Joseph Wilson SWAN
Joseph Wilson SWAN 973
• Joseph Wilson Swan was a chemist, physicist, and inventor, who is most famous for his important role in the development of electric lighting. In 1860 Swan developed a carbon-filament incandescent lamp (some twenty years before Edison!!) and in 1878, produced an all-glass hermetically sealed bulb. He also invented a dry photographic process. This invention lead to a huge improvement in photography and progress toward the development of modern photographic film.
• Made from an arc-lamp element, Swan's carbon rod gave off light but did not last very long. Gasses trapped in the rod were released when the lamp was activated, and a dark deposit of soot quickly built up on the inner surface of the glass. So while Swan's lamp worked well enough for him in a demonstration, it was impractical in actual use. By the mid-1870s better pumps became available, and Swan returned to his experiments.
• By late 1878, Swan reported success to the Newcastle Chemical Society and in February 1879 demonstrated a working lamp in a lecture in Newcastle. The most significant feature of Swan's lamp was that it lacked enough residual oxygen in the vacuum tube to ignite the filament, thus allowing the tungsten could glow almost white-hot without catching fire. His lamps contained the major elements seen in Edison's lamps that October: an enclosed glass bulb from which all air had been removed, platinum lead wires, and a light-emitting element made from carbon. Like other early inventors, Swan used a carbon rod with low electrical resistance in his lamp. Due to the relationship between resistance and current, a low resistance element required lots of current in order to become hot and glow. This meant that the conductors bringing electricity to the lamp would have to be relatively short (or impossibly thick), acceptable for an experiment or demonstration, but not for a commercial electrical system.
• Swan had experimented with carbonized paper filaments for some years, however. Once he learned that a high resistance filament was needed, he quickly adapted it to his own lamps and established the Swan Electric Light Company. It should be noted that Swan had been granted several patents for various lamp features before Edison's breakthrough. Indeed Swan's patent position in England was strong enough that in mid-1882 a merger was arranged and the Edison & Swan United Company was formed. Known commonly as "Ediswan" the company sold lamps made with a cellulose filament that Swan had invented in 1881. Variations of the cellulose filament became an industry standard, except with the Edison Company. Edison continued using bamboo filaments until the 1892 merger that created General Electric - and that company then shifted to cellulose.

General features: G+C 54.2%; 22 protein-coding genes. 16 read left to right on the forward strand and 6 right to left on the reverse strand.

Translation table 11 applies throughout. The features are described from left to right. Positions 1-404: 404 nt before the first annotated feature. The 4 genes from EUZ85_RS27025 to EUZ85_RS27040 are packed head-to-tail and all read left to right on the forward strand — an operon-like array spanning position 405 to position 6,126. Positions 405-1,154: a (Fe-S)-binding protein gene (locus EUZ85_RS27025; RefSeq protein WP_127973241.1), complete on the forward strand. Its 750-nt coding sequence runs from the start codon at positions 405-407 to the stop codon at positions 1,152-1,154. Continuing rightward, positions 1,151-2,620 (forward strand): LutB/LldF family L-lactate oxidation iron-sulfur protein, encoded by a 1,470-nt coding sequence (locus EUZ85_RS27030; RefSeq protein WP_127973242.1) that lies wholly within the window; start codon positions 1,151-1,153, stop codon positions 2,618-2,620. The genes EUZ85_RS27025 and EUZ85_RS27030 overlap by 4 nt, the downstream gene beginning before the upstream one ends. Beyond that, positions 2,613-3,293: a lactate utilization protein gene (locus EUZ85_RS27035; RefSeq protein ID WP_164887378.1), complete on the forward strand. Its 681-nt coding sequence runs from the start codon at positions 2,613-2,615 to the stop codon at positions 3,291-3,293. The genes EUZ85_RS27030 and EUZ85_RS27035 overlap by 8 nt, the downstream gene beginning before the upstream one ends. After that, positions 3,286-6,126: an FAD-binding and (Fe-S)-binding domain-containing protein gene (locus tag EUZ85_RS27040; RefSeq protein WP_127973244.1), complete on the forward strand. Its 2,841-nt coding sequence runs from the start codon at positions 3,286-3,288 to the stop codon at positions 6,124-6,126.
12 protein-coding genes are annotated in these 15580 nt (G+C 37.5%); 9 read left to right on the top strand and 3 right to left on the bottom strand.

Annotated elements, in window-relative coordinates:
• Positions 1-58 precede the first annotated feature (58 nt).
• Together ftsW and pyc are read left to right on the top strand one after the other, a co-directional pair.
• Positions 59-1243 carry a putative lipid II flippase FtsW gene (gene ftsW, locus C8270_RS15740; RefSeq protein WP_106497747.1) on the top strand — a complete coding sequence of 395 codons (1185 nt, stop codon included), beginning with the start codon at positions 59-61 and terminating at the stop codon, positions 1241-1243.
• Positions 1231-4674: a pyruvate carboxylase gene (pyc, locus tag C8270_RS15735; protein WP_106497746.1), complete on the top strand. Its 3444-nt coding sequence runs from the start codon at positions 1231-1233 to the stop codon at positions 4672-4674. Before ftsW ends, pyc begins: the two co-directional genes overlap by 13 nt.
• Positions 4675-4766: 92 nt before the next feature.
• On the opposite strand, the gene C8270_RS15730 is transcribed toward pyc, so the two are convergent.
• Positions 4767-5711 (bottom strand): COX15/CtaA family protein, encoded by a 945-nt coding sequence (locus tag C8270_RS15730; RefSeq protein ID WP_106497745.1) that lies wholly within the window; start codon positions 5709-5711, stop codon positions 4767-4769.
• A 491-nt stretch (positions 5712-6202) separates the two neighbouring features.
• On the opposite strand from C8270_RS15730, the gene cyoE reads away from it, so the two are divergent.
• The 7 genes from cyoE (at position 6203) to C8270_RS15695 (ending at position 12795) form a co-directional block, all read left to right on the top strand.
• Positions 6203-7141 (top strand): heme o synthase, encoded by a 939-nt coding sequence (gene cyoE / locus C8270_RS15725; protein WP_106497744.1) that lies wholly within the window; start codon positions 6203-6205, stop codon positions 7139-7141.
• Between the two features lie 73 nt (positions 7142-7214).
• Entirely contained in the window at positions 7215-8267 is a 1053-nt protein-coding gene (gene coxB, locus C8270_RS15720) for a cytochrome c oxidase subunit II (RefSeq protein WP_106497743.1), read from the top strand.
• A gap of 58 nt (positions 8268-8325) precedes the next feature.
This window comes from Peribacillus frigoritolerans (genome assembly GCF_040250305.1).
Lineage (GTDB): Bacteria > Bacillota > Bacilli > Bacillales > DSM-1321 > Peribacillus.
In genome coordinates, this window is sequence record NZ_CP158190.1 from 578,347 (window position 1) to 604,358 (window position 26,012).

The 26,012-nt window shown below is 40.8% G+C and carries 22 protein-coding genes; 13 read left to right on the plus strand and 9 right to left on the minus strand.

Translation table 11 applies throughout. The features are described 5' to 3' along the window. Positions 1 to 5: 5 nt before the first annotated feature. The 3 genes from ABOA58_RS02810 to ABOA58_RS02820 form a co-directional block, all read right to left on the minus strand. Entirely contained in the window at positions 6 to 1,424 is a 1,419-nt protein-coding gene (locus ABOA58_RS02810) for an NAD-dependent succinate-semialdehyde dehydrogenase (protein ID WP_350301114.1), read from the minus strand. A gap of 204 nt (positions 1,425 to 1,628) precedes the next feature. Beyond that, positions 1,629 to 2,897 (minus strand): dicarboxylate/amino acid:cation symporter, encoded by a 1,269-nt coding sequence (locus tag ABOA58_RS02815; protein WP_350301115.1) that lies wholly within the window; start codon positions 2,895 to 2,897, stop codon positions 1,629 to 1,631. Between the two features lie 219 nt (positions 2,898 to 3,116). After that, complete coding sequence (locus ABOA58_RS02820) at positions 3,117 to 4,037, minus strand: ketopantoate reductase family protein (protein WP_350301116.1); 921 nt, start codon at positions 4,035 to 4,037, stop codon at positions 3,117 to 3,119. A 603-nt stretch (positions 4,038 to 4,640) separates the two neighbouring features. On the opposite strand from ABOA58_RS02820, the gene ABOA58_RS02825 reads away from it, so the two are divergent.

• He worked as a 5. Invention of a dry photographic process
• In July 1867, Mawson, then sheriff of Newcastle, was killed while supervising the disposal of a quantity of dumped nitroglycerin. Swan's wife died shortly after. Swan therefore had sole responsibility for the business and his three small children. He made Mawson's widow, his sister Elizabeth, a partner in the business, which continued as Mawson and Swan. He later remarried, even though a law to legalise second marriages had not yet been passed by Parliament. His second wife was his deceased wife's sister. In 1883, they moved to Bromley, Kent. He later lived in Kensington in London, but moved back to the country because of heart trouble, settling in Warlingham, Surrey.
• Swan added a stationery and bookselling arm to the business in Newcastle, established an extensive trade in Dutch yeast, and set up an art gallery in the city centre. He also sold scientific apparatus. As a result of his inventions, he was also in demand as a lecturer, and he took students in electricity. He took on managers to help him run the business. One was George Weddell, who ran the pharmacy business from 1891, and became a partner in 1912. Mawson, Swan and Weddell were amalgamated with Proctor, Son and Clague, and traded under the name Mawson and Proctor.
• Swan was elected to the Royal Society in 1894 and was president of the Institution of Electrical Engineers from 1898 to 1899. He also served as president of the Society of Chemical Industry in 1901, the same year he was awarded an honorary doctorate degree from Durham University. In 1904, Swan was knighted, awarded the Royal Society's Hughes Medal, and was made an honorary member of the Pharmaceutical Society. He had already received the Legion of Honour when he visited an international exhibition in Paris in 1881. The exhibition included exhibits of his inventions, and the city was lit with electric light, thanks to Swan's invention.
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